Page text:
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Nithya Raman, Kevin De León got more homeless people off the street. Will that sway voters?

Dakota Smith, Los Angeles Times on

Published in Political News

Both said they would enforce Municipal Code 41.18, the city's anti-camping law, which allows police to regulate where people can sit and sleep and is opposed by Raman.

Weaver has also criticized Raman's handling of encampments around Cahuenga Boulevard and the Los Feliz Bridge Home shelter. Neighbors have complained about safety and sanitation at both locations.

He also wants a phased withdrawal from LAHSA. The agency, which is governed by a 10-member board, was "designed to fail," he said. "If you talk to any of our council members, they will tell you that they cannot give direct orders to this bureaucracy."

Raman has argued against a pullout from LAHSA, saying such a move would jeopardize federal funding meant to help the city's unhoused population.

Since taking office in 2020, De León has opened three tiny home villages — in Eagle Rock, Highland Park and Boyle Heights— converted two motels into temporary housing in El Sereno, and completed a 77-bed shelter for women and families in Boyle Heights.

More than 2,000 beds have been created in his district, according to his office.

De León said he pursued housing options even as he was the target of recall attempts, some of them driven by opposition to his push for interim homeless housing.

"I've built [homeless] housing in every part of my district and I've built different types of housing because there's no single solution to the crisis," De León said in an interview.

Tommy Newman, vice president of public affairs at United Way of Greater L.A., said that Northeast L.A. has historically lacked shelter options, so it's "good to see" De León's push to add beds.

On a recent morning, the council member inspected an alley in an industrial area of Boyle Heights where his office was seeking to get people into housing.

De León and Los Angeles Police Department Senior Lead Officer Johnny Altamirano described how thieves hire unhoused people living in tents to strip copper wire.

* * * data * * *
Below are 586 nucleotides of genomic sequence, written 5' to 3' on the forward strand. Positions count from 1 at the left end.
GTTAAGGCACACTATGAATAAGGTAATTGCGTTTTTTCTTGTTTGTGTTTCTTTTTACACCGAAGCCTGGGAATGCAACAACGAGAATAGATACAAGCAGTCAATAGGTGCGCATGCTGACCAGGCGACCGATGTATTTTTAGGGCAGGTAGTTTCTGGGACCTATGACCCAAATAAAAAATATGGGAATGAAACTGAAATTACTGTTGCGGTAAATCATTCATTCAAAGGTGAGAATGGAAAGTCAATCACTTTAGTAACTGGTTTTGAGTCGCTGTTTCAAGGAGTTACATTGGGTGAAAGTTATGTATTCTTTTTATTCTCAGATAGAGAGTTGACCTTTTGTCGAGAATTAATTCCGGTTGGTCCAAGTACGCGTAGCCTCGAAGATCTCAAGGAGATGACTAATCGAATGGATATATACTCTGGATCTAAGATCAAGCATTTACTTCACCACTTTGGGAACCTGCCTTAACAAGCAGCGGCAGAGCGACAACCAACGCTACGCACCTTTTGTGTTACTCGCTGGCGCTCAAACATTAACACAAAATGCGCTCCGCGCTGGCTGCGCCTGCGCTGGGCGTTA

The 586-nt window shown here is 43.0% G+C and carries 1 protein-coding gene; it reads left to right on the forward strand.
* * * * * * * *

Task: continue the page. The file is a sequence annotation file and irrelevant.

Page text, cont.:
The thieves pay people with crystal meth, a cycle that keeps the unhoused people in this area "drugged up," said the councilman, who wants more L.A. County resources to help homeless residents battle drug addiction.

In campaign mailers, De León says homelessness declined in District 14, which takes in Skid Row and part or all of Boyle Heights, Lincoln Heights, Eagle Rock, El Sereno and Hermon.

The unofficial 2023 data from LAHSA show that the unsheltered population in the district dropped 7% last year compared with 2022.

De León spokesperson Pete Brown said LAHSA provided numbers to the council member's office showing a slight decrease in District 14's overall homelessness last year. LAHSA's Chapman said that data was imprecise.

Some of the seven people challenging De León in the primary point to LAHSA's 2022 data.

Unsheltered homelessness rose that year 38% compared with 2020, said one of the candidates, Assemblymember Miguel Santiago, D-Los Angeles.

"Clearly, whatever the incumbent has been doing isn't enough," Santiago said.

Another candidate, tenant rights attorney Ysabel Jurado, proposes community resource centers to offer sanitation, healthcare and social services for unhoused people.

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(Times staff writers David Zahniser and Doug Smith contributed to this report.)


©2024 Los Angeles Times. Visit at latimes.com. Distributed by Tribune Content Agency, LLC.

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